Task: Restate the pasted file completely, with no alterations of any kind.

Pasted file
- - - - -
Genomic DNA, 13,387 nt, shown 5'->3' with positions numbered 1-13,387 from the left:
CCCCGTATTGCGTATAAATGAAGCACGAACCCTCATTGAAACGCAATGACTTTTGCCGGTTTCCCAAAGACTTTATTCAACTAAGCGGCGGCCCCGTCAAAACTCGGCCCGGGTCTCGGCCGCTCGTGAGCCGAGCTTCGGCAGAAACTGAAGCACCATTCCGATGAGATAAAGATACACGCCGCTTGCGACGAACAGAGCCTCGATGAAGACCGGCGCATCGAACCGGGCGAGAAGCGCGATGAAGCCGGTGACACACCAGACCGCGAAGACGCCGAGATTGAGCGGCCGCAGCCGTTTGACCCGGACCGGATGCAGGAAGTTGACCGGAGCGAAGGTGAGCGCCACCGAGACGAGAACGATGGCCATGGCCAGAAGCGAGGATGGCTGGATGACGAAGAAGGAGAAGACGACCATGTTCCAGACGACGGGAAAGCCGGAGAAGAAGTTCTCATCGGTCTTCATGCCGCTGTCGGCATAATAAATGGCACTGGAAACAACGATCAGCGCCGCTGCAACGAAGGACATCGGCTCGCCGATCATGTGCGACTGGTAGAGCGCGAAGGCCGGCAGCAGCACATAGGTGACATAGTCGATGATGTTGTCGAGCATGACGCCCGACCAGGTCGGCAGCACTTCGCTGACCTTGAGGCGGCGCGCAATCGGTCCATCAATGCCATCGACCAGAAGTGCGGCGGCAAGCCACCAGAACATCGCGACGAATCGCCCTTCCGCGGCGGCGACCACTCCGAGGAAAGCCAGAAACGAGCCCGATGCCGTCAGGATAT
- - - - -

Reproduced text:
Genomic DNA, 13,387 nt, shown 5'->3' with positions numbered 1-13,387 from the left:
CCCCGTATTGCGTATAAATGAAGCACGAACCCTCATTGAAACGCAATGACTTTTGCCGGTTTCCCAAAGACTTTATTCAACTAAGCGGCGGCCCCGTCAAAACTCGGCCCGGGTCTCGGCCGCTCGTGAGCCGAGCTTCGGCAGAAACTGAAGCACCATTCCGATGAGATAAAGATACACGCCGCTTGCGACGAACAGAGCCTCGATGAAGACCGGCGCATCGAACCGGGCGAGAAGCGCGATGAAGCCGGTGACACACCAGACCGCGAAGACGCCGAGATTGAGCGGCCGCAGCCGTTTGACCCGGACCGGATGCAGGAAGTTGACCGGAGCGAAGGTGAGCGCCACCGAGACGAGAACGATGGCCATGGCCAGAAGCGAGGATGGCTGGATGACGAAGAAGGAGAAGACGACCATGTTCCAGACGACGGGAAAGCCGGAGAAGAAGTTCTCATCGGTCTTCATGCCGCTGTCGGCATAATAAATGGCACTGGAAACAACGATCAGCGCCGCTGCAACGAAGGACATCGGCTCGCCGATCATGTGCGACTGGTAGAGCGCGAAGGCCGGCAGCAGCACATAGGTGACATAGTCGATGATGTTGTCGAGCATGACGCCCGACCAGGTCGGCAGCACTTCGCTGACCTTGAGGCGGCGCGCAATCGGTCCATCAATGCCATCGACCAGAAGTGCGGCGGCAAGCCACCAGAACATCGCGACGAATCGCCCTTCCGCGGCGGCGACCACTCCGAGGAAAGCCAGAAACGAGCCCGATGCCGTCAGGATAT